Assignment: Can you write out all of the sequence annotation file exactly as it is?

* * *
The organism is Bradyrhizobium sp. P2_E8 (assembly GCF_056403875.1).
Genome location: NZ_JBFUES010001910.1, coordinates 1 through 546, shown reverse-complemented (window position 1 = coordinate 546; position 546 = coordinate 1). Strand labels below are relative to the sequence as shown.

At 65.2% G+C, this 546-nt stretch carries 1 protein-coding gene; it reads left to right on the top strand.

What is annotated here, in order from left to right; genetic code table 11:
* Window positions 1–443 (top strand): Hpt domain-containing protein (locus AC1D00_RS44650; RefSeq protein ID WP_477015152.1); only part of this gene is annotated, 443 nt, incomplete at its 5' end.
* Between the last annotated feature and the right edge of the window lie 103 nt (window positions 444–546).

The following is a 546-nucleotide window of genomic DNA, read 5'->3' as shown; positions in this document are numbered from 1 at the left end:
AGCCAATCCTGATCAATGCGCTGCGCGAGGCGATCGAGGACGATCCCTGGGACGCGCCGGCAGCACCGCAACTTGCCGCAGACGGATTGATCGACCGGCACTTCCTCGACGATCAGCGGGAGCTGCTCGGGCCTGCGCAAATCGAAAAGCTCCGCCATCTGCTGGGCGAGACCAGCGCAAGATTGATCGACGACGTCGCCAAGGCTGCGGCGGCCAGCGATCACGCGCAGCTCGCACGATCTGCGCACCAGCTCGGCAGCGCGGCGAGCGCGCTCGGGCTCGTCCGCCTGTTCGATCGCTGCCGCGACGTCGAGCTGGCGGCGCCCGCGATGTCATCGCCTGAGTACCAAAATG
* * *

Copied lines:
The organism is Bradyrhizobium sp. P2_E8 (assembly GCF_056403875.1).
Genome location: NZ_JBFUES010001910.1, coordinates 1 through 546, shown reverse-complemented (window position 1 = coordinate 546; position 546 = coordinate 1). Strand labels below are relative to the sequence as shown.

At 65.2% G+C, this 546-nt stretch carries 1 protein-coding gene; it reads left to right on the top strand.

What is annotated here, in order from left to right; genetic code table 11:
* Window positions 1–443 (top strand): Hpt domain-containing protein (locus AC1D00_RS44650; RefSeq protein ID WP_477015152.1); only part of this gene is annotated, 443 nt, incomplete at its 5' end.
* Between the last annotated feature and the right edge of the window lie 103 nt (window positions 444–546).

The following is a 546-nucleotide window of genomic DNA, read 5'->3' as shown; positions in this document are numbered from 1 at the left end:
AGCCAATCCTGATCAATGCGCTGCGCGAGGCGATCGAGGACGATCCCTGGGACGCGCCGGCAGCACCGCAACTTGCCGCAGACGGATTGATCGACCGGCACTTCCTCGACGATCAGCGGGAGCTGCTCGGGCCTGCGCAAATCGAAAAGCTCCGCCATCTGCTGGGCGAGACCAGCGCAAGATTGATCGACGACGTCGCCAAGGCTGCGGCGGCCAGCGATCACGCGCAGCTCGCACGATCTGCGCACCAGCTCGGCAGCGCGGCGAGCGCGCTCGGGCTCGTCCGCCTGTTCGATCGCTGCCGCGACGTCGAGCTGGCGGCGCCCGCGATGTCATCGCCTGAGTACCAAAATG